Black powder cannons are a unique relic of history that some firearms enthusiasts wish to own and operate legally. However, there are important regulations and restrictions around owning cannons that must be considered.
Here are quick answers to some common questions about owning black powder cannons in the United States:
- Black powder cannons are generally legal to own in the United States, but there are some restrictions.
- Federal law requires a destructive device permit from the ATF to own cannons with a bore over 0.5 inches.
- Some states require registration or prohibit cannons entirely.
- Black powder cannons must comply with federal and state regulations for safe storage and transportation.
- Cannons cannot be loaded or fired without proper permits and supervision.
Federal Destructive Device Laws
Under the National Firearms Act (NFA), the Bureau of Alcohol, Tobacco, Firearms and Explosives (ATF) regulates destructive devices, including cannons. Here are some key points on federal cannon laws:
- Cannons with a bore of over 0.5 inches are classified as destructive devices.
- Owners must submit fingerprints, photographs, and undergo an extensive background check.
- A $200 tax is required to register each cannon.
- Local law enforcement must sign off on the application.
- Destructive device permits must be renewed every 3 years.
- Cannons under 0.5 inch bore may be legally owned without a permit.
While the process is extensive, citizens who comply with the law can legally register and own artillery cannons. However, the cannon cannot be loaded or fired without applying for ATF approval each time.
State and Local Regulations
In addition to federal laws, state and local governments often regulate cannons and other destructive devices. Laws vary widely, but may include:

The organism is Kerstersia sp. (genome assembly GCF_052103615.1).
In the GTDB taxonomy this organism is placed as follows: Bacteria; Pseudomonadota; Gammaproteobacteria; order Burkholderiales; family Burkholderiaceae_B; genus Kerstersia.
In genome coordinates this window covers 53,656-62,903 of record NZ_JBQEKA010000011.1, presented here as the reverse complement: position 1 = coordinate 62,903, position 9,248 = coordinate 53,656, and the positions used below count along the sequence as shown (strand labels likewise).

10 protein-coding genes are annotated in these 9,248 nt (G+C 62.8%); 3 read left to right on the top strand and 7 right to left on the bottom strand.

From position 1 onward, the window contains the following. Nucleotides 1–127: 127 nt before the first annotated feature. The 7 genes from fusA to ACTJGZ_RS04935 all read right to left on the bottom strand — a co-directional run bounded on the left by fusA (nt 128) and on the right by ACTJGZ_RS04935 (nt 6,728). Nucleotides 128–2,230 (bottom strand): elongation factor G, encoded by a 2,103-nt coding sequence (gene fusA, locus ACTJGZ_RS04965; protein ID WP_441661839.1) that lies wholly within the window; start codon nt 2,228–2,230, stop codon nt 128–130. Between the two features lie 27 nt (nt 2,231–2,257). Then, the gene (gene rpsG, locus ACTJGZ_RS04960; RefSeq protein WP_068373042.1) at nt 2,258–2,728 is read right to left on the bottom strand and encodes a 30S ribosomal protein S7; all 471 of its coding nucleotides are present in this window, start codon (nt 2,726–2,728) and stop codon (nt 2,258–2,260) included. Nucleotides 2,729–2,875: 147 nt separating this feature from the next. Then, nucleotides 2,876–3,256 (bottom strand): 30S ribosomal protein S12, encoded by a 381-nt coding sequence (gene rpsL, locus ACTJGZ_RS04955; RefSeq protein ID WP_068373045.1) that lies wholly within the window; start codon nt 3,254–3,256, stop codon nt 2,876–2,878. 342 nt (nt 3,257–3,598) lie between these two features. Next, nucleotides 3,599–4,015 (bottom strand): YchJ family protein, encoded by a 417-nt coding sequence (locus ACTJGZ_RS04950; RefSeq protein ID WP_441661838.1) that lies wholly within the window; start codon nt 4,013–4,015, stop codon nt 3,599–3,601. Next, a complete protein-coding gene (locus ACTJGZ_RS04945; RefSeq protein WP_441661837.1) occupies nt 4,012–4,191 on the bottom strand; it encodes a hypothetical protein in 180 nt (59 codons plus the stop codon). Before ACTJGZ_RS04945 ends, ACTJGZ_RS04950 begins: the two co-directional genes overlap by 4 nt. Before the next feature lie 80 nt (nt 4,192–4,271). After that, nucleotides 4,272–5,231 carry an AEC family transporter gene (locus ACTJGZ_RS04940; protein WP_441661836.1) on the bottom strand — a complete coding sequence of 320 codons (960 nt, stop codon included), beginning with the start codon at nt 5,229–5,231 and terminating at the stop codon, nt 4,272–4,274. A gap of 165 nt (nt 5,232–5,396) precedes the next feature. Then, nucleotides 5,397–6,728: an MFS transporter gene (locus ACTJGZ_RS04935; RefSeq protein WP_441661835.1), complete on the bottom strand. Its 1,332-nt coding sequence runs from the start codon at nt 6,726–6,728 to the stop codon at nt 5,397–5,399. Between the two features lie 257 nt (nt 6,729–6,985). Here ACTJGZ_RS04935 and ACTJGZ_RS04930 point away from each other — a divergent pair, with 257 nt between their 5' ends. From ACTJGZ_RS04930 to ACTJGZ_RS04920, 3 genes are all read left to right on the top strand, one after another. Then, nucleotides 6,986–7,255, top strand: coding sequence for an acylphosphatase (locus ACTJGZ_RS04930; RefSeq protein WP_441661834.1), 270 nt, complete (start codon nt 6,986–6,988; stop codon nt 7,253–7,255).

- Outright bans on private cannon ownership
- Restrictions on firing cannons
- Safety inspection requirements
- Registration and permits for ownership
- Zoning restrictions on where cannons can be stored and used
States and cities exercise broad authority to limit or prohibit cannons based on public safety concerns. Even if federal requirements are met, a cannon may still be illegal locally.
Transportation and Storage
Proper transportation and storage of cannons is critical to remain in compliance with federal transportation and explosive laws:
- Cannons must be unloaded and locked during transport using a sturdy carriage.
- Black powder must be transported separately from the cannon.
- ATF Form 5400.30 is required to transport registered destructive devices across state lines.
- Cannons and ammunition should be stored securely in a locked cabinet or room.
- Local fire and zoning codes may have additional storage requirements.
With large caliber cannons weighing tons, owners must consider how they can safely and legally move and store such oversized historical artifacts.
The ATF heavily regulates the use of registered destructive devices. Some requirements include:
- Use must comply with all state and local ordinances.
- The ATF requires advance notification before using the cannon.
- Use must occur at an approved range or designated area.
- Cannons cannot be loaded or fired while unattended.
- Sufficient land space is required to ensure safety.
Because cannons are inherently dangerous when fired, the ATF restricts usage to ensure public safety. Unauthorized discharge can bring severe criminal penalties.
Certain cannons may be exempt from destructive device classification. These include:
- Antique cannons – Those made before 1899 and not redesigned to use modern ammunition.
- Replica cannons – Non-firing cannon used for reenactments and displays.
- Signal cannons – Flare guns specifically designed to launch signal flares.
- Salute cannons – Under 0.5 inches bore and used solely for firing salutes.
While exempted cannons avoid the destructive device registration process, they still must comply with all other state and federal gun laws.
Owning a cannon is legal in most of the United States, but involves stringent registration and use requirements. One must carefully comply with federal laws as well as state and local ordinances that may prohibit cannons or restrict usage. Proper care must be taken during transport, storage, and operation of cannons to avoid endangering the public. With the right licenses, facilities, training, and respect for the law, it is possible for responsible citizens to own historically-interesting black powder cannons.